Electronic signs with real-time bus arrival information are planned for bus stops along busy corridors. (Luz Lazo/The Washington Post).

And Metro says they really mean it this time.

Back in early 2012, the transit agency said it planned to install electronic signs at bus stops across the region so riders could simply look up at their bus shelter and see information about the arrival of the next bus.

In December 2012, Metro’s director of bus planning, Jim Hamre, told a group of accessibility advocates that plans were to begin installing the digital displays in spring 2013.

In February 2013, Metro spokesman Dan Stessel said Metro was waiting to award the contract for the installation of the signs and it would then begin a six-month design process followed by the installation.  The contract was awarded in May 2013.  The plan, Stessel said, was to install 800 signs throughout the region over a four-year period. The signs would be at all MetroExtra stops, major ridership stops, and transfer locations.

Bus riders are still waiting.  Now Metro says the digital screens will go up at bus stops across the District later this year.  A federal grant covers costs for signs at 154 bus stops across the city, and dozens of others in the Washington region.

The D.C. Department of Transportation said in a recent report to the D.C. Council that it has continued to make progress on the initiative. The agency says it has installed new bus shelters and coordinated with Pepco to get electricity at each of the shelters to accommodate the signs.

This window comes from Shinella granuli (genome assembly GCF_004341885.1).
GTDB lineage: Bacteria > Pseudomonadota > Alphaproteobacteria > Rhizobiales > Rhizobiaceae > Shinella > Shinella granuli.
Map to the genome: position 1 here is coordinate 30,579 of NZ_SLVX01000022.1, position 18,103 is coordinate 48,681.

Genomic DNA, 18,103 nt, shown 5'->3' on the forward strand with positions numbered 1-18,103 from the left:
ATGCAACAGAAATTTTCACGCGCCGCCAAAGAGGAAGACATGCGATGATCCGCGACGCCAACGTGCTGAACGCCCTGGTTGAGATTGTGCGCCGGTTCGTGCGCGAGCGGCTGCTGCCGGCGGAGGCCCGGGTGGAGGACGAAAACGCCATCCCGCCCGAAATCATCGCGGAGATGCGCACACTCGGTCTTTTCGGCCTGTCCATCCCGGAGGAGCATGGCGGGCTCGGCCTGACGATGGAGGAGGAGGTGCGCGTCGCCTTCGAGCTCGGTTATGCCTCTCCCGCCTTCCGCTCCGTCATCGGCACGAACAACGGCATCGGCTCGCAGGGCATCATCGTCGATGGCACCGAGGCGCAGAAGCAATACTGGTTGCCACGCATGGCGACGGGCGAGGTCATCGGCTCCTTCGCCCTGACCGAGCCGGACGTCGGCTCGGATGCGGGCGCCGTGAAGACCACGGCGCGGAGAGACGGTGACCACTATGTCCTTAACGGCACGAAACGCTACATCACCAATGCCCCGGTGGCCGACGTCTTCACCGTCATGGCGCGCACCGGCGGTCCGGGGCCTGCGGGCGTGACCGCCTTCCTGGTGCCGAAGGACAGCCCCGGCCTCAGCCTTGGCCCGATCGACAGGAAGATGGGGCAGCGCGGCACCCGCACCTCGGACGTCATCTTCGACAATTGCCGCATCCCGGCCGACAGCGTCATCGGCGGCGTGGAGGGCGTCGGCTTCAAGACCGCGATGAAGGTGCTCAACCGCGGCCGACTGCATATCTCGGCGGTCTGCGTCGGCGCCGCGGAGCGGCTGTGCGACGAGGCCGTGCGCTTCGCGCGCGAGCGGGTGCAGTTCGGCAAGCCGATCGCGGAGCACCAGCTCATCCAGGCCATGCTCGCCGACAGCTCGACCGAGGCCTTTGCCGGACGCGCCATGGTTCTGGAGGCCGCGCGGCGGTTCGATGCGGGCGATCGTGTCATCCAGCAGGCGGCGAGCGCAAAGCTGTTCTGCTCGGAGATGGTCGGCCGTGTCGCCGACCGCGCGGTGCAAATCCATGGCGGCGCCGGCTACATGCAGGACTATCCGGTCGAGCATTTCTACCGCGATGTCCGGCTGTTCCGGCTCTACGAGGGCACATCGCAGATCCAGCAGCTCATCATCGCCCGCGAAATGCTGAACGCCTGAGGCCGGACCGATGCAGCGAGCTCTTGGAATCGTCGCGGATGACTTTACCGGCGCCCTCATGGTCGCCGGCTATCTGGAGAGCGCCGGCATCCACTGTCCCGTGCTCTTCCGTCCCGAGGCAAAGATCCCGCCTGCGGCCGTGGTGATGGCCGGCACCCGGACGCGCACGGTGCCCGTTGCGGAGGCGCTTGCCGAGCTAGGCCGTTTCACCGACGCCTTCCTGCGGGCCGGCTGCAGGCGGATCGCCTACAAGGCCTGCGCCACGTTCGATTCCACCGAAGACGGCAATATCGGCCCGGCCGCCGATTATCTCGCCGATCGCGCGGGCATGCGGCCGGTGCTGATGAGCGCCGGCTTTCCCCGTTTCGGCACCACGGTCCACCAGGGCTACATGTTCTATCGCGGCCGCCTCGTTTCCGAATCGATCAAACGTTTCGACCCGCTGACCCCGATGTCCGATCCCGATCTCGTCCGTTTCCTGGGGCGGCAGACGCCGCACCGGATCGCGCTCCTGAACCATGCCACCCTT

Metro is responsible for installing the screens and providing the data to display real-time bus arrival information for Metrobus and the D.C. Circulator. Metro spokeswoman Morgan Dye said the signage design has been completed, and Metro has placed an initial order for 93 signs and plans to install them in late summer.

Metro and DDOT officials say problems getting power at the bus stops has stalled the project.  Signs will only be installed where electric power is available.

“It has been challenging to power those stations but I think that is complete,” Sam Zimbabwe, associate director for policy and planning at DDOT, said recently.

The digital screens are part of several regional bus priority projects funded with a $59.8 million federal grant.  The grant also covers costs for the construction of the Takoma-Langley Transit Center in Prince George’s County and the Potomac Yard Transitway, a rapid transit corridor under construction between Alexandria and Arlington.

According to the  National Capital Region Transportation Planning Board a total of 225 signs are covered in the federal grant. They will be strategically installed at priority corridors including 16th Street, Georgia Avenue, Wisconsin Avenue, and H Street/Benning Road.

Luz Lazo writes about transportation and development. She has recently written about the challenges of bus commuting, Metro’s dark stations, and the impact of sequestration on air travel.